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  • Jake Marisnick turns unique, unassisted double play from centerfield

    Ian Denomme at Big League Stew 17 days ago

    In the fourth inning already trailing the Angels 1-0, Astros starter Colin McHugh gave up a single to Albert Pujols. That brought up Matt Joyce who hit a little flare to shallow center. Marisnick got on his horse and tracked it down for the second out. But meanwhile, Pujols, perhaps unaware of how many outs there were, had taken off and rounded second. He was easy pickings for a force out at first.

    But rather than toss to ball in, Marisnick took it upon himself to run to first on his way to the dugout. It all ended up in a very rare, very odd unassisted double play by the centerfielder. (A very underrated part of the whole scene is Astros first baseman Chris Carter just pointing to first base as Marisnick runs it in.)

    It turned out to be a big moment for the Astros, too. McHugh kept the Angels at bay over 7.1 innings and the American League-leading Astros rallied for three runs in the ninth inning for a 3-2 win. Thanks to defensive plays like this one by Marisnick, the Astros are 19-10 and one of the best stories of the early season.

  • Remembering Babe Ruth’s first major-league home run – 100 years ago

    Ian Denomme at Big League Stew 19 days ago

    The date was May 6, 1915 – 100 years ago Wednesday. The Boston Red Sox are in New York to face the Yankees. It seems like just another regular game in the hundreds of thousands that have been played in baseball history, except for one thing – there’s a 20-year-old pitcher named Babe Ruth on the mound for the Red Sox.

    It was Ruth’s seventh career major-league start, and he had just 17 at-bats at that point. When he came to bat in the third inning, few if any of the 5,000 fans in attendance at the Polo Grounds knew they were about to witness history:

    “Ruth held the Yankees scoreless for two innings and came to bat for the first time in the third. He faced Yankee starter Jack “Chief” Warhop. A submarine-throwing right-hander, he was in his eighth and last season with the team...

    “The New York Times reported Ruth homered with “no apparent effort.” The writer Damon Runyon, covering baseball for the New York American, gave his take: “Ruth knocked the slant out of one of Jack Warhop’s underhanded subterfuges.” ...

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  • Off to slow start in 2015, Nationals now lose Strasburg to injury

    Ian Denomme at Big League Stew 19 days ago

    Are the Washington Nationals experiencing a World Series-favorites curse? The preseason championship favorites, according to oddsmakers, are off to a rough start in 2015. They won just 10 games in April and sit in fourth place in the surprisingly-tough National League East.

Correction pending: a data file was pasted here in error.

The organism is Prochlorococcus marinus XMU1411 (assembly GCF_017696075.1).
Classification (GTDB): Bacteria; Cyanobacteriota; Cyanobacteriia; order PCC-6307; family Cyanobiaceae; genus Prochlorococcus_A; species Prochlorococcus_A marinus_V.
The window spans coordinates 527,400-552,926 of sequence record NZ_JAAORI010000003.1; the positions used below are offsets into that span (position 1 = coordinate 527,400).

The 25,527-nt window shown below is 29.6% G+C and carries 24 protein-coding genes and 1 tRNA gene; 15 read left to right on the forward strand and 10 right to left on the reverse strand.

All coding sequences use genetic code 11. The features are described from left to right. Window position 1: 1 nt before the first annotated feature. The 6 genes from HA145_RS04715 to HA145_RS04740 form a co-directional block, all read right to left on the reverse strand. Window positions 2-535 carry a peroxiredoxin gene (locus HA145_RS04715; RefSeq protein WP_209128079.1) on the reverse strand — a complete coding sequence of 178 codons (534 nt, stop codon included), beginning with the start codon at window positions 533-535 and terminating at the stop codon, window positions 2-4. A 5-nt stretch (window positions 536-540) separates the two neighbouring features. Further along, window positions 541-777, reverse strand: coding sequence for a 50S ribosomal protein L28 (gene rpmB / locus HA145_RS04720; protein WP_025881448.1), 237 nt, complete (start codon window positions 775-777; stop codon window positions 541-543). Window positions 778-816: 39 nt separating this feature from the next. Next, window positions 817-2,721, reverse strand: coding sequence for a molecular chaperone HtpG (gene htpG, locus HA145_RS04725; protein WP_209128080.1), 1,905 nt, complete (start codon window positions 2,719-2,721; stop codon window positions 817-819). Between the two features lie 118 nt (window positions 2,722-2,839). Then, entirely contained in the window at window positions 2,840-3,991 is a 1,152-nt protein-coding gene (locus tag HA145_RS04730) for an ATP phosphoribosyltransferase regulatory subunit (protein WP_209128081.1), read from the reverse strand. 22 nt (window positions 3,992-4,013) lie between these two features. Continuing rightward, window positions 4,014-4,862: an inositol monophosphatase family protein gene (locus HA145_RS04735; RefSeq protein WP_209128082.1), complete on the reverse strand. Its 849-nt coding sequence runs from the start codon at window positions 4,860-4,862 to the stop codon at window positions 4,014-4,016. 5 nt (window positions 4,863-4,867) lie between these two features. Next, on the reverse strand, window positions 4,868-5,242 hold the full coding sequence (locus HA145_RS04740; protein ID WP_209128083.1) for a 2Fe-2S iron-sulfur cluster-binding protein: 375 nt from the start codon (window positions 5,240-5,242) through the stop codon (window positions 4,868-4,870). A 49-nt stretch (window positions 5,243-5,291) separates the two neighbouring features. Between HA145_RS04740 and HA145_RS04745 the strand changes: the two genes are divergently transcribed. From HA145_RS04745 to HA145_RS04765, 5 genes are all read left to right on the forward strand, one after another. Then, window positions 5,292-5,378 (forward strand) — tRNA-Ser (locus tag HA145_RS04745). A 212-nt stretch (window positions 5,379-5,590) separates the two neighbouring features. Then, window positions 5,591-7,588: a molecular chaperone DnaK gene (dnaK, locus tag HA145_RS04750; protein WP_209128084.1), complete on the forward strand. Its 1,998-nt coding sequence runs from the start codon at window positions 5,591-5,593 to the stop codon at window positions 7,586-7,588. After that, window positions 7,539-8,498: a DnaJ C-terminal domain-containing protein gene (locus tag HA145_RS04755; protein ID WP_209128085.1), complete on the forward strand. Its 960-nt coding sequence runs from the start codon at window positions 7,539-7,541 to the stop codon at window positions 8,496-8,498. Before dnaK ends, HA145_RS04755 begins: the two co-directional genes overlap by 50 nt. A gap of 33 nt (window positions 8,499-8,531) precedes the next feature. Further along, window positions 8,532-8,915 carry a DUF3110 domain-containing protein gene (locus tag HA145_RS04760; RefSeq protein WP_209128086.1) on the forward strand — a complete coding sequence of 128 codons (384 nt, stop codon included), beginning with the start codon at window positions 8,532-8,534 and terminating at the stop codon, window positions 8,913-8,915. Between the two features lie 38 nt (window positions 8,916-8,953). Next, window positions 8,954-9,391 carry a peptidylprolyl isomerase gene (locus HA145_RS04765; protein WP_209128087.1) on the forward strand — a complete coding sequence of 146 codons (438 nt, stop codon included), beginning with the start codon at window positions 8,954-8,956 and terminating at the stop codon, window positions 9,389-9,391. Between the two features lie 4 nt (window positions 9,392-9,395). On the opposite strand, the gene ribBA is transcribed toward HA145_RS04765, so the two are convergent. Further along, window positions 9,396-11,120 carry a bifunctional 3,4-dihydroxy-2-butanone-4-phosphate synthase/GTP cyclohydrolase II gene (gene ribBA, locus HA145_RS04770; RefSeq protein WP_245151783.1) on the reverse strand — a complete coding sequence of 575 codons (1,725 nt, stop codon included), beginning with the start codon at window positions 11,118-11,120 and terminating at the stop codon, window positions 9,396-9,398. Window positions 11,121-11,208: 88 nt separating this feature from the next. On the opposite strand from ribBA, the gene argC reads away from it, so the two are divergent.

But things were starting to look up. They won three-of-four games against the first-place New York Mets over the weekend and won six-of-seven heading into Tuesday’s game against the Miami Marlins before hitting another snag. Stephen Strasburg, their 26-year-old ace, left the game with a shoulder injury after pitching just three innings. It’s not sure how serious the injury is, so don’t panic yet, Nationals fans. Matt Zuckerman of Comcast SportsNet has more details:

    Strasburg: "I feel like I could've gone through it. But at this point in season, you just want to get it right + not alter your mechanics."

    Basically, sounds like Strasburg believes a chiropractic adjustment can solve problem. Not an issue with actual shoulder or elbow.

  • Baseball and hockey come together in Washington Capitals locker room

    Ian Denomme at Big League Stew 24 days ago

    Now is a pretty good time to be a sports fan in Washington. Sure, the preseason World Series favorite Nationals are scuffling along at 10-13. But their two winter sports teams are both cruising along in the playoffs. The Wizards swept the Toronto Raptors and will face either the Atlanta Hawks or Brooklyn Nets in the second round.

    The NHL’s Washington Capitals are in the second round of the playoffs, too, and there’s a baseball connection to their success. After every postseason win the Capitals blare John Fogerty’s baseball classic ‘Centerfield’ in the locker room. Watch as after Thursday night’s win over the New York Rangers Alex Ovechkin goes to the iPod and plays ‘Centerfield.’

    Just about every team in sports has a go-to song for after victories, but what’s the connection between the Capitals and the Fogerty tune? The Washington Post tried to find out – and came up empty.

    “I really don’t know the answer to that,” Brooks Laich said.


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  • Latest Twitter photo proves there’s nothing Roy Halladay can’t do

    Ian Denomme at Big League Stew 24 days ago

    Roy Halladay is making a case for the title of Most Interesting Man in the World. Now into the second year of his retirement, the former Blue Jays and Phillies pitcher who was also an All-Star, Cy Young winner, and perfect-game thrower is continuing to find interesting new hobbies.

    His latest Twitter post shows just how he’s making the most of his time away from baseball:

    Did I mention I can juggle while I ride a unicycle? Second career with the circus! pic.twitter.com/hZBDWjsLco

    Is there anything he can’t do? If Halladay is serious, I for one, would pay more money to see him in a circus than I would to see the sad-sack Phillies in person.

    We wait with bated breath to see what’s next for Doc.

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    Ian Denomme is an editor and writer for Yahoo Sports. Email him at denomme@yahoo-inc.com orfollow him on Twitter.